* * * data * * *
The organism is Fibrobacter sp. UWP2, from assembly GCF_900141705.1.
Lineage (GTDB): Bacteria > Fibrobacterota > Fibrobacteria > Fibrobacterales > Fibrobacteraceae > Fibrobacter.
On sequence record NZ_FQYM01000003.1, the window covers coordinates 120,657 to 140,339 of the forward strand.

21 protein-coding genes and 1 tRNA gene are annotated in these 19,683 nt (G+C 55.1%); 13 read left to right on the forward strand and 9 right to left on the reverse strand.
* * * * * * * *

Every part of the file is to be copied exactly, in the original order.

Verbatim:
The organism is Fibrobacter sp. UWP2, from assembly GCF_900141705.1.
Lineage (GTDB): Bacteria > Fibrobacterota > Fibrobacteria > Fibrobacterales > Fibrobacteraceae > Fibrobacter.
On sequence record NZ_FQYM01000003.1, the window covers coordinates 120,657 to 140,339 of the forward strand.

21 protein-coding genes and 1 tRNA gene are annotated in these 19,683 nt (G+C 55.1%); 13 read left to right on the forward strand and 9 right to left on the reverse strand.